The Debate: Should brothels be legalised?

Laura Davis

71899789 300x200 The Debate: Should brothels be legalised?A recent report by City Hall found that 80 brothels had been shut in Newham over the past 18 months.

Concerns have been raised that barring prostitutes from certain areas leads to more women taking risks to avoid arrest.

Miriam Merkova, manager for Toynbee Hall’s Safe Exit, said:

“We are concerned that in the run-up to the Olympics, increased levels of enforcement and new bail conditions imposed on women have made them more vulnerable to crime and violence.”

While some will hold the sex workers should be respected in their resistance to the upheaval, it is the argument surrounding the legalisation of brothels that should come to the forefront of discussion.

Should sex be regarded as a service that can be sold, with the legalisation of a safe space in which it takes place?

Mary Dejevsky makes the case for the legalisation of brothels, commenting that this would provide a safe place for women involved. Julie Bindel disagrees, arguing that this would ultimately lead to the expansion of the industry, as legalisation has not proven to be beneficial in limiting exploitation for women.

Which do you agree with? Leave your comments below.

FOR: Mary Dejevsky

Prostitutes’ groups are complaining that the crackdown will expose them to even more danger than they are currently in. But this is no argument for keeping the status quo, where the police seem to have unofficially designated certain streets and areas as red light districts beyond the law.

Prostitution is not going away, so it has to be accommodated, and the best way to do that is within a legal framework. Street prostitution is dangerous for those plying their trade. It blights neighbourhoods. It brings with it other crimes (drug trafficking, extortion, violence), and it makes life unpleasant for local residents, especially women. Legalising, and regulating, brothels – ensuring the safety of the women and ensuring decent health standards – would be part of a solution.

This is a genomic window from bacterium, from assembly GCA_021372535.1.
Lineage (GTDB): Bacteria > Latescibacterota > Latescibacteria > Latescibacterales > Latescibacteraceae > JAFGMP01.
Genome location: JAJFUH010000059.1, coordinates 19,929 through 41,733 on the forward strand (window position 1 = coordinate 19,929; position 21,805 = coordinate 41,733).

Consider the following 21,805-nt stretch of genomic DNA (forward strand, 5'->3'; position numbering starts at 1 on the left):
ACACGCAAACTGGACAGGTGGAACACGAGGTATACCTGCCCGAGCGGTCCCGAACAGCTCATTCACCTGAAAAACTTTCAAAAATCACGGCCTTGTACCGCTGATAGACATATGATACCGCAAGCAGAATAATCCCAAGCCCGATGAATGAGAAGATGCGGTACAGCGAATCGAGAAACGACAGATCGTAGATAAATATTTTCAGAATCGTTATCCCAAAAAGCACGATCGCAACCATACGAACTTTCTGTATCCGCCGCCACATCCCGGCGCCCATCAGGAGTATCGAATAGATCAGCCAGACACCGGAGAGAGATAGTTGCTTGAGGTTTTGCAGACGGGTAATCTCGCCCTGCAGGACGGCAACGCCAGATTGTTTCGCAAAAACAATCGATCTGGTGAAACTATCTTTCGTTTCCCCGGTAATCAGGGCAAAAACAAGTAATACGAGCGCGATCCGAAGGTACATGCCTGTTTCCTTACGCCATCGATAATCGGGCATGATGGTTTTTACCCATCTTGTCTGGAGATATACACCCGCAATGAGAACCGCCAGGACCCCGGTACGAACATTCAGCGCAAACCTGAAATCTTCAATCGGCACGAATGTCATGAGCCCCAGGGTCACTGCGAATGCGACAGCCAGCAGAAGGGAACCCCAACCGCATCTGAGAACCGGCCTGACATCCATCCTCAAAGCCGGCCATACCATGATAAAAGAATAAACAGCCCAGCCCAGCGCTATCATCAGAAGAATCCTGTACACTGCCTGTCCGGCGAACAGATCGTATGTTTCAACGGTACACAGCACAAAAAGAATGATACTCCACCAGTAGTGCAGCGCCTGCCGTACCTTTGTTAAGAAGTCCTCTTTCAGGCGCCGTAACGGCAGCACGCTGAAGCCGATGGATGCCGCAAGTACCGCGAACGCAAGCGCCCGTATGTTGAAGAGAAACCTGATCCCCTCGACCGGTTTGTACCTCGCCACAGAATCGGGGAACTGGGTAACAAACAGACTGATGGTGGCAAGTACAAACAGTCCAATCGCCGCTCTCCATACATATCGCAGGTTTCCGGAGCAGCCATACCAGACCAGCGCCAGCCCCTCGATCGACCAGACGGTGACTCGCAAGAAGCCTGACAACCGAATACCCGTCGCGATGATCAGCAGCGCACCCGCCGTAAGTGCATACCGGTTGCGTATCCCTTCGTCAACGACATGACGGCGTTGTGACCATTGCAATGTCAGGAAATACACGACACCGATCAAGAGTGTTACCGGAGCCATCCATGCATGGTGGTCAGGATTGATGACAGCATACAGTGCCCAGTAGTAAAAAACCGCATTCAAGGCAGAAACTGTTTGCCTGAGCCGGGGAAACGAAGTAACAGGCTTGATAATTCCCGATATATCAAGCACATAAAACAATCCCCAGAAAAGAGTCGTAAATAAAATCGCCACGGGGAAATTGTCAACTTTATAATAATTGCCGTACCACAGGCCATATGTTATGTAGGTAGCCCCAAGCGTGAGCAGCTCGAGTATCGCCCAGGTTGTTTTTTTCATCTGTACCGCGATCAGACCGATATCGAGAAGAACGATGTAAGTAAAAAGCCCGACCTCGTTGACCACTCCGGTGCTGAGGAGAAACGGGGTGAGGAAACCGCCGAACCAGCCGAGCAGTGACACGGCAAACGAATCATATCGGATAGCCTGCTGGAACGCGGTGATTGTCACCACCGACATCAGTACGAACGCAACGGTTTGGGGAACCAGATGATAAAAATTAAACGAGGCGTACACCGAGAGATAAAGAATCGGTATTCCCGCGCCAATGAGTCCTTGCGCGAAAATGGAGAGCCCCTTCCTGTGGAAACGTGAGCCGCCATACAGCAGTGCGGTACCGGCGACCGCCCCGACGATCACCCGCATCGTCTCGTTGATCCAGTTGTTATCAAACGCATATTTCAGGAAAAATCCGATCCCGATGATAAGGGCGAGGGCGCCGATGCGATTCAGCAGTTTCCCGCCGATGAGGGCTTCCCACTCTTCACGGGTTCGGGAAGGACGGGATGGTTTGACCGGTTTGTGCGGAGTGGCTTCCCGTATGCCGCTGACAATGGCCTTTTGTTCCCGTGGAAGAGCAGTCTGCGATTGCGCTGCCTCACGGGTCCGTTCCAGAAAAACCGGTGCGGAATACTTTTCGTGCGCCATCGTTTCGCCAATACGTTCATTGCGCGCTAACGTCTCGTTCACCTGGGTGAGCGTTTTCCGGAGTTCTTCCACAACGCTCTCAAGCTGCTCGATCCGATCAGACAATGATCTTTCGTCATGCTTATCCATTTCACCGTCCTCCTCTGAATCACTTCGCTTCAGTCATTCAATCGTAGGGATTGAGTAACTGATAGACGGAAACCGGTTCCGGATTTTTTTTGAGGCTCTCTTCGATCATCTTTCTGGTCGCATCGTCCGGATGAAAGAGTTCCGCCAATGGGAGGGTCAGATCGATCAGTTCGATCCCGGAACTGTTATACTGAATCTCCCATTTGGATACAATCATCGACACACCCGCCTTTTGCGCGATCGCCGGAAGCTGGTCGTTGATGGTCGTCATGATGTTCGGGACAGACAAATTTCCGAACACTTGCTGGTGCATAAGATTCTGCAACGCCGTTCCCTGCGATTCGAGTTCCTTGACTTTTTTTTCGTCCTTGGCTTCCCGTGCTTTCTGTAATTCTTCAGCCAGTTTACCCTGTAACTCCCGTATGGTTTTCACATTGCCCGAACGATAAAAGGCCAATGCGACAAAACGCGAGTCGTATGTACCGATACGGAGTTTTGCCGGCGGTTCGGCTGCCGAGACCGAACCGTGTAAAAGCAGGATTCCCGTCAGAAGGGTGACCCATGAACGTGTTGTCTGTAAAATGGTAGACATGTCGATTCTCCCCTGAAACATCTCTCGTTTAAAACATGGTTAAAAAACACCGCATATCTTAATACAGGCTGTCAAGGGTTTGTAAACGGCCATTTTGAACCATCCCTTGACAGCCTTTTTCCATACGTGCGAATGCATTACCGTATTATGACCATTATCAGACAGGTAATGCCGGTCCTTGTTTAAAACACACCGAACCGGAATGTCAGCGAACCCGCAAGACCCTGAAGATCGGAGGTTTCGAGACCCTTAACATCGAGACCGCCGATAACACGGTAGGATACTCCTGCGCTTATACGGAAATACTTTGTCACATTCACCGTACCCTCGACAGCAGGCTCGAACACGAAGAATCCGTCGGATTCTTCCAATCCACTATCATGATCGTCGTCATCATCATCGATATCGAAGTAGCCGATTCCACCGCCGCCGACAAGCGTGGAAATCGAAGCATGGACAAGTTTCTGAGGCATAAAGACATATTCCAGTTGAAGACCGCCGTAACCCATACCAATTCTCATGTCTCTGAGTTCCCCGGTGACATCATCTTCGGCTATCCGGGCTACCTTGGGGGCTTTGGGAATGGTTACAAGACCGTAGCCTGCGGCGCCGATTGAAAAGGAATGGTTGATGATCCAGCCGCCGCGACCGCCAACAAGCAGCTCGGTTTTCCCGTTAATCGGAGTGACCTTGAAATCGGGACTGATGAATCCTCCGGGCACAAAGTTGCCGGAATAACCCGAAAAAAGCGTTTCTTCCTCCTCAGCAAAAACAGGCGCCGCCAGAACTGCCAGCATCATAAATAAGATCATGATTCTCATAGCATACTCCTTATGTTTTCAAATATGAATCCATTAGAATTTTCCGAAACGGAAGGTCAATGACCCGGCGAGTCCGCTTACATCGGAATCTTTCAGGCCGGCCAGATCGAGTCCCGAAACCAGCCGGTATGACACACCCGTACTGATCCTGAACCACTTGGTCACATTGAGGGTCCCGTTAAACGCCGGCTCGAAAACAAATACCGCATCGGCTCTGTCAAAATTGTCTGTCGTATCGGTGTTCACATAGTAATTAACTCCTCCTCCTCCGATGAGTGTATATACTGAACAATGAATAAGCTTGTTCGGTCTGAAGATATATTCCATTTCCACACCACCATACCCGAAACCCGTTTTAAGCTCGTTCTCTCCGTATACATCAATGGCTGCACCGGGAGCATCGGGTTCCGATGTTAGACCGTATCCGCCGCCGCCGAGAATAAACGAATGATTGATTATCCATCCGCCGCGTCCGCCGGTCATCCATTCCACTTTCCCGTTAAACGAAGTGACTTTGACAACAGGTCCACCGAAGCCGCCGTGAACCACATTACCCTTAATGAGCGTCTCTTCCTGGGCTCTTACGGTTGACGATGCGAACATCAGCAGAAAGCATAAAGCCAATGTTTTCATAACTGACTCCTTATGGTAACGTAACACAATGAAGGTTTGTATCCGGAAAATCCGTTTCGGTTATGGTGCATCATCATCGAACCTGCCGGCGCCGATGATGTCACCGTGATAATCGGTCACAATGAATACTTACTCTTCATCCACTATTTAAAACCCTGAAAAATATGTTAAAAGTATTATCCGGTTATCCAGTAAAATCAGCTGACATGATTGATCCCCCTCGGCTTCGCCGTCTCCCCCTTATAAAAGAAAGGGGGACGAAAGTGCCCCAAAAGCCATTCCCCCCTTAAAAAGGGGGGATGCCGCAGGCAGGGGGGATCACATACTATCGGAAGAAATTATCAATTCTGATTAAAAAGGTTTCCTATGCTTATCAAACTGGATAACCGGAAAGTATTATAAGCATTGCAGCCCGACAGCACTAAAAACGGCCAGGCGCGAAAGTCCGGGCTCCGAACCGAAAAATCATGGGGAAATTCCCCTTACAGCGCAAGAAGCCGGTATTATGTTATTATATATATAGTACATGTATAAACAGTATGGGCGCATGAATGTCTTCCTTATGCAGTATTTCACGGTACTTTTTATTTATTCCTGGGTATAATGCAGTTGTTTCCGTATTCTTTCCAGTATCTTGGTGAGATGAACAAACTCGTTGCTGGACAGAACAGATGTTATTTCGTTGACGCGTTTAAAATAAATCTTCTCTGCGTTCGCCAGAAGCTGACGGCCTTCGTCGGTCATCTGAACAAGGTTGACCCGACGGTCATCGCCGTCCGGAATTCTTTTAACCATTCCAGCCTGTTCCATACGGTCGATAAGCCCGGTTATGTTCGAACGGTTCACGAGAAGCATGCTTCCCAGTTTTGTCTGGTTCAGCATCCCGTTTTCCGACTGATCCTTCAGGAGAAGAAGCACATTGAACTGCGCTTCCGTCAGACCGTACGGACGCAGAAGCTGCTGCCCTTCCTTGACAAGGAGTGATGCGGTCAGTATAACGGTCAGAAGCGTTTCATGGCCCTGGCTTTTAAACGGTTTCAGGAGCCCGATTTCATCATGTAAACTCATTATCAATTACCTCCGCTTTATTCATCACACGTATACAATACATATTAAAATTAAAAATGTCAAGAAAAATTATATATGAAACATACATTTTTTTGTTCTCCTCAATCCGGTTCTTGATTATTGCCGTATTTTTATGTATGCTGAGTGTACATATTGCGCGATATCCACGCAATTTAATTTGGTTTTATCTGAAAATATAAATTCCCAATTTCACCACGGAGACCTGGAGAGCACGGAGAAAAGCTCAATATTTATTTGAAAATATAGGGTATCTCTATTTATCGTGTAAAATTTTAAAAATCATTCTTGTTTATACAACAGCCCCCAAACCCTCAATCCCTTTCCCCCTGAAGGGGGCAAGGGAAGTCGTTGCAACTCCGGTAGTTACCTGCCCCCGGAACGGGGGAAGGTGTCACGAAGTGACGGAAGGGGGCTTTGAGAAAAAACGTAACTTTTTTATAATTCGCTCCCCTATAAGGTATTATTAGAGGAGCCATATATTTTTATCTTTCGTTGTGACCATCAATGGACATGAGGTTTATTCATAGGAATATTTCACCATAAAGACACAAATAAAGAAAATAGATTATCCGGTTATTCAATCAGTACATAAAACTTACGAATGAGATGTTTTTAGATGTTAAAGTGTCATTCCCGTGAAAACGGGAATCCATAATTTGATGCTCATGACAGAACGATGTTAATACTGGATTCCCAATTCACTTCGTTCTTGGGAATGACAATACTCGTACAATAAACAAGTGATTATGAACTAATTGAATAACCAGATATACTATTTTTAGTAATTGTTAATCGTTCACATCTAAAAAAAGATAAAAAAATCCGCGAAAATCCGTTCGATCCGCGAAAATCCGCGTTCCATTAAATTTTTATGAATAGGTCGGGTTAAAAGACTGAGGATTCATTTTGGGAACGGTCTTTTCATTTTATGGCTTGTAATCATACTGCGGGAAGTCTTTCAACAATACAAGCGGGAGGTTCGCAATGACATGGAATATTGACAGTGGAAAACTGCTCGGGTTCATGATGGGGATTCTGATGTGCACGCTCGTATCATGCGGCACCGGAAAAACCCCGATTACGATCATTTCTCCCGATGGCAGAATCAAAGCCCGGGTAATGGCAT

Those whose addiction has driven them on to the streets would probably not find a welcome there, as legal brothels would require their prostitutes to be ‘clean’. But legalisation could encourage some to seek treatment, and it would draw a clear line between a legal and an illegal trade. Legal brothels would leave the police no excuse for ignoring the nuisance of street prostitution.

AGAINST: Julie Bindel

I favour decriminalisation of the women, men and children in prostitution. No-one should be punished for being exploited. But we should never decriminalise pimps, buyers, procurers or brothels. Decriminalisation or legalisation of prostitution does not control the sex industry. It expands it.

Legalisation of prostitution in the State of Victoria, Australia, has led to massive expansion of the sex industry. Other forms of sexual exploitation, such as lap dancing,  phone sex, and pornography have all developed in much more profitable ways than before. Sex tourism has expanded and is much more visible.

Legalisation increases clandestine, hidden, illegal and street prostitution. Since brothels were legalised in Melbourne, Australia, almost 30 years ago, the number of unlicensed brothels has trebled, and street prostitution in the St Kilda area has increased fivefold. The majority of women do not want to register as prostitutes because of the resulting stigma. In Melbourne, more trafficked women have been discovered in legal establishments than in illegal ones.